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News Asia Pacific

The Lida Ajer modern human tooth (left) with its corresponding scanned image (right). (Image: Tanya Smith and Rokus Awe Due).
0 Comments Aug 17, 2017 | News Asia Pacific

Fossilised teeth cast doubt over humans’ arrival in South East Asia

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BRISBANE, Australia: South East Asia is a key region for understanding the human dispersal out of Africa and down to Australia. It is a common consensus that all hominins would have had to pass through the region en route to the island continent. According to recent fossil teeth findings by researchers from the University of Queensland in Brisbane and Macquarie University in Sydney, this migration towards Australia may have occurred 20,000 years earlier than previously thought.

In a video posted online, the scientists follow the footsteps of Eugène Dubois, the paleoanthropologist famous for his discovery of “Java Man” (Homo erectus). In the Sumatran region of Indonesia, they re-enter a cave site called Lida Ajer, where in the late 1800s the Dutchman collected fossil teeth from other hominins. In the video, fossilised teeth are literally falling out of the cave wall, and at one point, a researcher picks up a mandibular molar from an ancient rhino and a molar from an orangutan and shows them to the camera.

According to Dr Gilbert Price of the University of Queensland’s School of Earth and Environmental Sciences, Dubois’s recovery of the human teeth was in itself very interesting, but no one had spent much time trying to determine its significance. As a result of the limited information and the time between the discovery in the late 1800s, there had been some controversy as to its importance. However, after an in-depth documentation of the cave and reanalysis of the specimens using a new dating program, it was confirmed that the teeth came from modern humans, Homo sapiens, and most interestingly that they dated to as long as 73,000 years ago.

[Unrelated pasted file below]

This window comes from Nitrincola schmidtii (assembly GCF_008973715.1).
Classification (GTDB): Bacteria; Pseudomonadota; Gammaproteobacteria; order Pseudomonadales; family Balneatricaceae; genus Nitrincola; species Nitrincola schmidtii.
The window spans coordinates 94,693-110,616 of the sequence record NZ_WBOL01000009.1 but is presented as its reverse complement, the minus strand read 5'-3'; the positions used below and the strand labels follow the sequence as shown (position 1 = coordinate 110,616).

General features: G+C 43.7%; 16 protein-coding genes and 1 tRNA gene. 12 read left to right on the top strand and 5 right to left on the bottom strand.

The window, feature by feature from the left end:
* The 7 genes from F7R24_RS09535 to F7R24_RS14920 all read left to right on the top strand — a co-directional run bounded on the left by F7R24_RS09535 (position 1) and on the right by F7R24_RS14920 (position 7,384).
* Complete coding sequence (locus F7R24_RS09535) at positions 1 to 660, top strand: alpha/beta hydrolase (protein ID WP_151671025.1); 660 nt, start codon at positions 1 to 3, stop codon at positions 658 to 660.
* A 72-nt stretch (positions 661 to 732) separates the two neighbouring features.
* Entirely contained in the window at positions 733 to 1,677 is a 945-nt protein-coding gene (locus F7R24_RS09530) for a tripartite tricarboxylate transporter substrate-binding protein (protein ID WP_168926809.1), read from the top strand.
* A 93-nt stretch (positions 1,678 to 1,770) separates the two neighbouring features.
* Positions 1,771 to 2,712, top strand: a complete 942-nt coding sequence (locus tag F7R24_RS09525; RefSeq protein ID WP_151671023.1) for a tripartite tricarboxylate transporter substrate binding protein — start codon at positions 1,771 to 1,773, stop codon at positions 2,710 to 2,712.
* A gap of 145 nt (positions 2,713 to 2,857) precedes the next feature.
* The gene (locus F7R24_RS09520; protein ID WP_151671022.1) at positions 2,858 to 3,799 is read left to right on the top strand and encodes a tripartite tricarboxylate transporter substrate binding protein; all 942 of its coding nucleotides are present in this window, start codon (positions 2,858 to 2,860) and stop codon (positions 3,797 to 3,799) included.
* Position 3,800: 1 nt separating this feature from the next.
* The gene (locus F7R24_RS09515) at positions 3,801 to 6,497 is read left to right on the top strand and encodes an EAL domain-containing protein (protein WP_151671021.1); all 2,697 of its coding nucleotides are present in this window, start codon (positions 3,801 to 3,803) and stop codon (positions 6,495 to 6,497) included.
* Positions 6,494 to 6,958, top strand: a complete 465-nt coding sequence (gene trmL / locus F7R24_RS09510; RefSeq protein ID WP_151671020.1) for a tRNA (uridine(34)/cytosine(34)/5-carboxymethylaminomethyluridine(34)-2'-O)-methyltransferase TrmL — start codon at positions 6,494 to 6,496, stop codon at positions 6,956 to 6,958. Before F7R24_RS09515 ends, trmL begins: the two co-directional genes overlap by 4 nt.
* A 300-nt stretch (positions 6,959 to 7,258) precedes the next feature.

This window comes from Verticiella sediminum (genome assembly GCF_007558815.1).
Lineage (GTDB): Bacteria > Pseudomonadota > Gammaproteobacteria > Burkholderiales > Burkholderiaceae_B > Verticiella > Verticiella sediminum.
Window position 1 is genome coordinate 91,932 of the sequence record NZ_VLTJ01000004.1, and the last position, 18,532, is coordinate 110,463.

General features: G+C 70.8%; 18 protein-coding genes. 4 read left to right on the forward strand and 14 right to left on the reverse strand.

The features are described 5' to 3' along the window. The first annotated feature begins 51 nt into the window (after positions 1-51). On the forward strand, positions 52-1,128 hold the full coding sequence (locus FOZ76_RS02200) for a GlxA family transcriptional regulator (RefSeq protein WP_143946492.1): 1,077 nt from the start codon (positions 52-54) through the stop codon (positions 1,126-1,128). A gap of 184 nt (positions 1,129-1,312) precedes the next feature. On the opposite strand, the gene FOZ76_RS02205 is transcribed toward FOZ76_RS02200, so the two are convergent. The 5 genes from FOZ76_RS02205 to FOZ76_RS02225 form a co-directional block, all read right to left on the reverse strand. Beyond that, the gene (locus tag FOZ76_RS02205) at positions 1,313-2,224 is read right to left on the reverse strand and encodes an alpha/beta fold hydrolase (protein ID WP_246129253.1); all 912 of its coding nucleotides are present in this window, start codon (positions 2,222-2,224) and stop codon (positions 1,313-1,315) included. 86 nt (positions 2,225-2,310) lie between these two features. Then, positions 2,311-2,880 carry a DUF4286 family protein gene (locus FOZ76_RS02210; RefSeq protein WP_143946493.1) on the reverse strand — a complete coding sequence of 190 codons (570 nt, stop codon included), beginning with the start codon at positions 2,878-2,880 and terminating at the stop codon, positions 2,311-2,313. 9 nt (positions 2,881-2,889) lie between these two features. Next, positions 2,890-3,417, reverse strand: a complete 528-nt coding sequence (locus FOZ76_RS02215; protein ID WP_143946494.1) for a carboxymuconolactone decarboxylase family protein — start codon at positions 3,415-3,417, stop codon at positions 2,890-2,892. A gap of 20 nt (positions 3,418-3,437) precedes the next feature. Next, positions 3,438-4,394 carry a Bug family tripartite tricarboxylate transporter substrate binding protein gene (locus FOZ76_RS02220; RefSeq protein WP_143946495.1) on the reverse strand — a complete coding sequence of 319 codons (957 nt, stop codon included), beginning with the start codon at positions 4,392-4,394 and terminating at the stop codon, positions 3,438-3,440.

Lead author Dr Kira Westaway, from Macquarie University’s Department of Environmental Sciences, said: “We employed a range of dating techniques from different institutions to establish a robust chronology that would, after 120 years, finally put an end to the uncertainty associated with the age and significance of these teeth.”

In a twist that may become a contentious topic at a later date, the findings from the study also suggest humans could have potentially made the crossing to Australia even earlier than the accepted 60,000–65,000 years ago.

Price stated that the dating of the cave site in West Sumatra provided the first evidence of rainforest use by modern humans. “Rainforests aren’t the easiest place to make a living, especially for a savannah-adapted primate, so it suggests that these people were ahead of the curve in terms of intelligence, planning and technological adaptation,” he said.

The study, titled “An early modern human presence in Sumatra 73,000–63,000 years ago”, was published online on 9 August in the Nature journal.

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